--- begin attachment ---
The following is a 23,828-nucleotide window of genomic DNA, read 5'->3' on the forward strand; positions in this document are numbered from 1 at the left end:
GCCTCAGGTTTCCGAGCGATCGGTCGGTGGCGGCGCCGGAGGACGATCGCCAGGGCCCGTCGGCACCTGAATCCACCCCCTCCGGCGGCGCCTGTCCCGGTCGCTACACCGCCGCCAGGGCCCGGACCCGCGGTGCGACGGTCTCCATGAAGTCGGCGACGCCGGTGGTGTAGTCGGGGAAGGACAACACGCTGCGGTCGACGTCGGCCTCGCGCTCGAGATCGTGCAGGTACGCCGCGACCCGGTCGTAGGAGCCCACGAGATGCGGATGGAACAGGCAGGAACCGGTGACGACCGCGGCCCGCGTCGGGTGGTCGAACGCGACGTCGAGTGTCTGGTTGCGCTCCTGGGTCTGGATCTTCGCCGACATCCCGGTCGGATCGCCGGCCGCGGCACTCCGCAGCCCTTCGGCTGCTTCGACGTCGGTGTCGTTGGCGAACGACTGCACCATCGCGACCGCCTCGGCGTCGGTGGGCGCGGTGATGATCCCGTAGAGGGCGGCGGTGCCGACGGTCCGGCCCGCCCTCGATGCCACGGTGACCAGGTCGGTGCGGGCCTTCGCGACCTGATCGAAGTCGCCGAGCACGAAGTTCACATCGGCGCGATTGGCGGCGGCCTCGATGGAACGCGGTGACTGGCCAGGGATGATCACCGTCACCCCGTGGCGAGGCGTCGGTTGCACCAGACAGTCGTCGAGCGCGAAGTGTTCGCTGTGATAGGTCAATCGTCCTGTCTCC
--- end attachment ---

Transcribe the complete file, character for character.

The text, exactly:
The following is a 23,828-nucleotide window of genomic DNA, read 5'->3' on the forward strand; positions in this document are numbered from 1 at the left end:
GCCTCAGGTTTCCGAGCGATCGGTCGGTGGCGGCGCCGGAGGACGATCGCCAGGGCCCGTCGGCACCTGAATCCACCCCCTCCGGCGGCGCCTGTCCCGGTCGCTACACCGCCGCCAGGGCCCGGACCCGCGGTGCGACGGTCTCCATGAAGTCGGCGACGCCGGTGGTGTAGTCGGGGAAGGACAACACGCTGCGGTCGACGTCGGCCTCGCGCTCGAGATCGTGCAGGTACGCCGCGACCCGGTCGTAGGAGCCCACGAGATGCGGATGGAACAGGCAGGAACCGGTGACGACCGCGGCCCGCGTCGGGTGGTCGAACGCGACGTCGAGTGTCTGGTTGCGCTCCTGGGTCTGGATCTTCGCCGACATCCCGGTCGGATCGCCGGCCGCGGCACTCCGCAGCCCTTCGGCTGCTTCGACGTCGGTGTCGTTGGCGAACGACTGCACCATCGCGACCGCCTCGGCGTCGGTGGGCGCGGTGATGATCCCGTAGAGGGCGGCGGTGCCGACGGTCCGGCCCGCCCTCGATGCCACGGTGACCAGGTCGGTGCGGGCCTTCGCGACCTGATCGAAGTCGCCGAGCACGAAGTTCACATCGGCGCGATTGGCGGCGGCCTCGATGGAACGCGGTGACTGGCCAGGGATGATCACCGTCACCCCGTGGCGAGGCGTCGGTTGCACCAGACAGTCGTCGAGCGCGAAGTGTTCGCTGTGATAGGTCAATCGTCCTGTCTCC